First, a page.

(It happens that smartphones are a lousy thing to have around hot stoves and boiling liquids, too.)
To appease his more hardcore fanbase–the Twine-style tweakers who wanted customizability beyond the simple icon-based dial–Kestner buried deeper customization options inside the accompanying app. So cooks who want their pork cooked to rarer temperatures, or beer brewers in need of very particular temperature settings, could reach those settings in the app. And an SDK will allow developers to hack the product on their own, too, updating the firmware as they like.
Yet even as Kestner tells me these deeper options, it’s with a mixture of pride and extreme hesitation.
“I’ve been shy about muddying the message,” he says. “Last time, I threw everything at the wall!”
Of course, if there’s one obvious thing that Kestner did differently this time around, it’s that he lowered his project’s goal significantly. His last project needed $250,000 in preorders to launch. The Dial requires just $60,000 to get out the door.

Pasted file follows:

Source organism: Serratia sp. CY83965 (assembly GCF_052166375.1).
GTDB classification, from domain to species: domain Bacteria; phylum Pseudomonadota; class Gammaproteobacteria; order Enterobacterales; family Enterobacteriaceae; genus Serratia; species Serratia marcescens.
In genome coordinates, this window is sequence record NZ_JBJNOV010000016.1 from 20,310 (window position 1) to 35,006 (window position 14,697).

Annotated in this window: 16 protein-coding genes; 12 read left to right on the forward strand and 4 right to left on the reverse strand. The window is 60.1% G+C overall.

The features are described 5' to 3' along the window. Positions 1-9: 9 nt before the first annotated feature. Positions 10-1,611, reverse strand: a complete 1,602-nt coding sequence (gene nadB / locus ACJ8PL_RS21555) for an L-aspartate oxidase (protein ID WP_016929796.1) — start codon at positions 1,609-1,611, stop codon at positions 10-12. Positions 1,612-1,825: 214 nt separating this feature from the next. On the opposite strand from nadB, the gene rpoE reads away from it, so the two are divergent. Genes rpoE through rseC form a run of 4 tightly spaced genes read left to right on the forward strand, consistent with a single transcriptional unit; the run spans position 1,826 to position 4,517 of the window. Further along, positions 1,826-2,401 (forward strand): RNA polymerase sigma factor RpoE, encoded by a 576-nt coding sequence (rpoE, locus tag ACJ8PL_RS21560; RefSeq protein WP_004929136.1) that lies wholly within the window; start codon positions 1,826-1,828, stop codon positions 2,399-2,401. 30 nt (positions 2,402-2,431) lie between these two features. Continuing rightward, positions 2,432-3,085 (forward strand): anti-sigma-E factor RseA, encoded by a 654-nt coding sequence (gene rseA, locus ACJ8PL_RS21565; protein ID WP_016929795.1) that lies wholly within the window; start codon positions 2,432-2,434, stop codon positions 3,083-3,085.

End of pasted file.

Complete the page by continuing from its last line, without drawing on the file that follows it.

This lower threshold is possible in part because his team has done much of the design and engineering work already–and in-house to boot–so that they won’t need so many funds to get the product off the assembly line. But it’s also just a smarter approach for a more mature company. A vast majority of Supermechanical’s business doesn’t actually occur on Kickstarter. It’s the long tail of their product, from direct sales on their site and sales through a few retail partners, that actually keeps operations going. And to that effect, a fundraising goal that’s too high isn’t really worth all that much, Kestner says.
“A pet peeve of mine is that people measure Kickstarter success by the multiplier you raise, as if what you ask for matters. The measure of success should be that you actually ship.”
The Range Dial is on Kickstarter now for a $64 preorder.